Will started an intentional community, the Regen Cooperative, in 1999 while in college at Cal Poly Pomona. At the time of his death, Will was still living there with people who shared his enthusiasm for green living. He retrofitted these communal homes with gray water/rainwater catchment and energy efficiency systems, sustainable landscaping and rooftop solar arrays.
In addition to “Will-fare,” there was also “Will-power.” At BCC we got to know Will because he brought solar to our new synagogue building, but we loved him for who he was — the one who would “stop by” (out of his way) to see a congregant in a nursing home or make sure any congregants in wheelchairs got “enough” chocolate babka at the oneg on a Friday night; the guy who fearlessly climbed the really tall ladder to change light bulbs in the sanctuary or to re-do the outside lighting on the building; the one who rode his bicycle into LA from Pomona, or who drove his EV there after a long day of work (sometimes giving a ride to other congregants), plugging the vehicle into the charging station he’d installed in our parking lot, and then proceeding to design and set up special lighting for the Purim shpiel or the cabaret or the service that night, all with a smile on his face and meaningful conversation on his tongue.
When he served on our Board of Directors and as chair of our House Committee, he looked for low cost ways to accomplish things, even if that meant extra volunteer hours for him, while also encouraging us to increase the benefits and cost of living increases for staff. If our water or gas or electric bills (even with solar panels) seemed too high to him, he made changes. Our former Executive Director, Felicia Park- Rogers, worked closely with Will on many aspects of the new building.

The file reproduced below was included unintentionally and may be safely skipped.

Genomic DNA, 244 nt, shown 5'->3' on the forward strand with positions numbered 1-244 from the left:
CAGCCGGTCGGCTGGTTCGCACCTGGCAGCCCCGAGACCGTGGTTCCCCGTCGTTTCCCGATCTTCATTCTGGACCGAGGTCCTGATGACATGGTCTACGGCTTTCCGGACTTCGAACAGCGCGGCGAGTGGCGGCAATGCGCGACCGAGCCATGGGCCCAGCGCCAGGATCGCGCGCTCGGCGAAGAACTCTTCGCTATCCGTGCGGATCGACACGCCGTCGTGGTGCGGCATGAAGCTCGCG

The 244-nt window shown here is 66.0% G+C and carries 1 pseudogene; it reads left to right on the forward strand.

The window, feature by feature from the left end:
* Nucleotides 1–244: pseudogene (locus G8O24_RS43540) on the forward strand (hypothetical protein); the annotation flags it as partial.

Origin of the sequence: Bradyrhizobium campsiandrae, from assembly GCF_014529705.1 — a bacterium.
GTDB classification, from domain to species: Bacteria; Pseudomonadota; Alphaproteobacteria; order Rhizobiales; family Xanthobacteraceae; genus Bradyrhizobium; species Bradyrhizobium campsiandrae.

Among her remembrances: “Will donated countless hours and tens of thousands of dollars of in-kind services (as well as actual dollars) to BCC. And he was so unassuming and easy about it. I often think of him as a role model for generosity. . . . Will was the only other person who could talk endlessly and obsessively with me about every light switch or building plan that we wish we had thought of doing just a little bit differently if only we’d known then what we knew now. We never grew tired of thinking about how we could improve the design or what we would do over again.”
A couple of years ago Will’s maternal grandmother,
Dorothy, and then his father, Doug, died just a few weeks apart. Will adored them both, and had amazing relationships with each of them. At that sad time, Will was there for his mother and dear friend, Lisa Rosen. He could shoulder a lot of burdens and still use his arms for hugging.
How poignant and appropriate that our gathering to inter Will’s ashes (another decision based on conserving resources) takes place during the holy time of Sukkot. For in Judaism Sukkot is a harvest festival that also looks toward planting the next crop (reminding us to appreciate what we have even as we plan for the future – and isn’t that a perfect description of Will Korthof?). This holiday whose symbol, the sukkah, a temporary hut made of natural branches and leaves, acknowledges and even celebrates the fragility of life by insisting that we dwell in a not very sturdy shelter (a shaky shelter really), partially protected but mostly exposed to the elements, in order that we might appreciate our vulnerability.